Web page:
Solidarity – the last nails in the coffin of communism

A wonderful country Poland. Only a couple hours from London by plane. But it wasn’t always the case.When I was a sixth former in England during the early eighties and the era of the Cold War, Poland might as well have been on the other side of the world for all we knew about it. Apart from the occasional England v Poland football match, Poland could have been North Korea.

In September 1980, the workers formed Solidarity – the first trade union, of sorts, within the Eastern Bloc. When Lech Walesa, Solidarity’s leader, signed the charter, he did so with a large pen bearing the image of Pope John Paul II, the Polish pope, and such a figure of inspiration for the Poles living under communism. But at the time my friends and I were more interested that The Police had got to number one (‘Don’t Stand So Close To Me’).I visited Gdansk, home of Solidarity, in 2005 and my souvenir mug is a treasured possession.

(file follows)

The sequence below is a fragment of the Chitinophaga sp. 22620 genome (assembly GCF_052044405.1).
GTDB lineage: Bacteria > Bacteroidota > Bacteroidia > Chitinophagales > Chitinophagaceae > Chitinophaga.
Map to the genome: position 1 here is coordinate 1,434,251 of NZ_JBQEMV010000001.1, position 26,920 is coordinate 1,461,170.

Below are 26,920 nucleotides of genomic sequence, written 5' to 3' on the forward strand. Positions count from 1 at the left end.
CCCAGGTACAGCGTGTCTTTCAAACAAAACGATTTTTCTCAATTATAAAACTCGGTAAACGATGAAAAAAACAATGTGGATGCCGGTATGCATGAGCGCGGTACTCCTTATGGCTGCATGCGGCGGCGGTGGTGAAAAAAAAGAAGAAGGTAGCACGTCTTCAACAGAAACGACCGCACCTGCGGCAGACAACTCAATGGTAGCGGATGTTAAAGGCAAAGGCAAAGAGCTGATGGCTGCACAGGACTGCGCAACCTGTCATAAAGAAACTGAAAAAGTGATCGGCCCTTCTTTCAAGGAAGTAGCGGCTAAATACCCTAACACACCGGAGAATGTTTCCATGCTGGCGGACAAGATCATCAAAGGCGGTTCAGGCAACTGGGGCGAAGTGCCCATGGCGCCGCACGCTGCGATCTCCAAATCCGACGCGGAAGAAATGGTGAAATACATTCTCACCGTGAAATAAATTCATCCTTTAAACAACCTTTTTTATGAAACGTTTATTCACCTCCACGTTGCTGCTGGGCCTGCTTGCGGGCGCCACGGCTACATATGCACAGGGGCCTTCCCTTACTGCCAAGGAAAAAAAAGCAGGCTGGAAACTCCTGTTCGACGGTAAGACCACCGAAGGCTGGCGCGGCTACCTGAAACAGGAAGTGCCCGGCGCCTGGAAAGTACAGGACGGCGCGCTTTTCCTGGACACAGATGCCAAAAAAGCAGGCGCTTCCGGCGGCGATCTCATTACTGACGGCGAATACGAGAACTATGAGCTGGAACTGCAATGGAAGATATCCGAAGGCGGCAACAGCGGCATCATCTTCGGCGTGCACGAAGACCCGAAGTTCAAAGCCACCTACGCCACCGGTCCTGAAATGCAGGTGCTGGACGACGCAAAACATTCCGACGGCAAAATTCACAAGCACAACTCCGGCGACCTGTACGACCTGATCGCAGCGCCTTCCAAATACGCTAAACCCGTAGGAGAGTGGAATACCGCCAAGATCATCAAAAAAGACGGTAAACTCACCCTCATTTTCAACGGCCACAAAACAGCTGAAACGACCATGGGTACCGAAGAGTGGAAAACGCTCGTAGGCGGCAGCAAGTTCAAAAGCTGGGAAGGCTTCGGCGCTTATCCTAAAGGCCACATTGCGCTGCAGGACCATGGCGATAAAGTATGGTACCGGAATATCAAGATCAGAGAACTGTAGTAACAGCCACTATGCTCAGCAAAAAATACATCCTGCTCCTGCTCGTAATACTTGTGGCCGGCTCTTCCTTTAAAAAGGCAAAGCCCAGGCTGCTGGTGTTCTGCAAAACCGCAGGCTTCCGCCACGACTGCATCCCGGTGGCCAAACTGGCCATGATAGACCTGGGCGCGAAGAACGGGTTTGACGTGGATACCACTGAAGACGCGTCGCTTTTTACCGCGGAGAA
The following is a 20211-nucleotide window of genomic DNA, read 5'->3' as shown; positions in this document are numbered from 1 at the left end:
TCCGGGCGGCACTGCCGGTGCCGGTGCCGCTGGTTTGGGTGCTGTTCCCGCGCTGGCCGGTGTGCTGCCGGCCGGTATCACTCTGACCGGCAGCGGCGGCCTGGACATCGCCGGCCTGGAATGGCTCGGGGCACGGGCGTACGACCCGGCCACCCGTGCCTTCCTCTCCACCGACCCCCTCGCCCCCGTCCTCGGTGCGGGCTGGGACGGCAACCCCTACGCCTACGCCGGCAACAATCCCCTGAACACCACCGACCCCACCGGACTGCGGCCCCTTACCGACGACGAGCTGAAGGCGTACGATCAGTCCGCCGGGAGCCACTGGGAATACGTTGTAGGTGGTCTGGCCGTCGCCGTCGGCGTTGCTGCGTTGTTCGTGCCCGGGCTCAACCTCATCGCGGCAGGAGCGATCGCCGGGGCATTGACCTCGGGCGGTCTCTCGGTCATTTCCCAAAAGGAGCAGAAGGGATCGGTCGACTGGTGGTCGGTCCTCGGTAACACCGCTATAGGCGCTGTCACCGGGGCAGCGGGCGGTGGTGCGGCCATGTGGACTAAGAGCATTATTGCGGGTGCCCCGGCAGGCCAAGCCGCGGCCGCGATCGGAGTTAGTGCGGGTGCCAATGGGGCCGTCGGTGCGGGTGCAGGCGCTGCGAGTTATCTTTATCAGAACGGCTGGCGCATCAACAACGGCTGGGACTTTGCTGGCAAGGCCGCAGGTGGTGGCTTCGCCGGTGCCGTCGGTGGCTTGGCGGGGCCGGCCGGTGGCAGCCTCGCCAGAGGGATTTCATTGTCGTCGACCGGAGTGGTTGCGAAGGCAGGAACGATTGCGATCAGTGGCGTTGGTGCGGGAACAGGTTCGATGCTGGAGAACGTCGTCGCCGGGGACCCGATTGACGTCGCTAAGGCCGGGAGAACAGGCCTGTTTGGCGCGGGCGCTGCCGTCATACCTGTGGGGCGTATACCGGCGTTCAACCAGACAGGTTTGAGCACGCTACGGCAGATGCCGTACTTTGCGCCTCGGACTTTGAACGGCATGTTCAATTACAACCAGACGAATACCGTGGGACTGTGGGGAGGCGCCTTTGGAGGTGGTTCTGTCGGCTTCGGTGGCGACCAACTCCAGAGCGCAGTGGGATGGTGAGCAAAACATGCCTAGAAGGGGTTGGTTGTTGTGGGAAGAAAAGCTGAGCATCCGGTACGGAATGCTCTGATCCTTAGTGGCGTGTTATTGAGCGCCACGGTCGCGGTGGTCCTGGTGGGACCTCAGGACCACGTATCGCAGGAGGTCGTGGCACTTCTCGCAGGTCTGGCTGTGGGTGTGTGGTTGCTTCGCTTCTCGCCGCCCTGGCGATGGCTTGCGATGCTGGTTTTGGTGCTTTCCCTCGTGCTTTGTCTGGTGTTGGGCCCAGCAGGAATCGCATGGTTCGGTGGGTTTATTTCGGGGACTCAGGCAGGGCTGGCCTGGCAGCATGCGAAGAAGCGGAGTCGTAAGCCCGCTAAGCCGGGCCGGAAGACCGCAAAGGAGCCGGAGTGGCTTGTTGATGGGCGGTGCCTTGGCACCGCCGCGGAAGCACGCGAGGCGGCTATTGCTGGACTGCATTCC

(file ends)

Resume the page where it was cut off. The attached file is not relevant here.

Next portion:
But on 13 December 1981, the Polish government, fearful of Solidarity’s increasing influence, clamped down on its people, proclaimed martial law, imposed curfews and sent in the tanks. Solidarity was banned, its leaders, including Lech Walesa, arrested. When they came for him, Walesa said: “This is the moment of your defeat. These are the last nails in the coffin of communism.”

I remember watching on TV at home: the tanks on the street, the scattering crowds, the frightened faces. Although 17, I could not understand what it all meant. My mother tried to explain, tried to tell me about “freedom” – this thing that I had and had no idea I had it.

I know now but I still don’t really appreciate it. No one can unless they’ve experienced the opposite. It’s similar to trying to explain the full meaning of hunger. We know we’re lucky; we just can’t fathom how lucky.

Rupert Colley
Read more about the Cold War in The Cold War In An Hour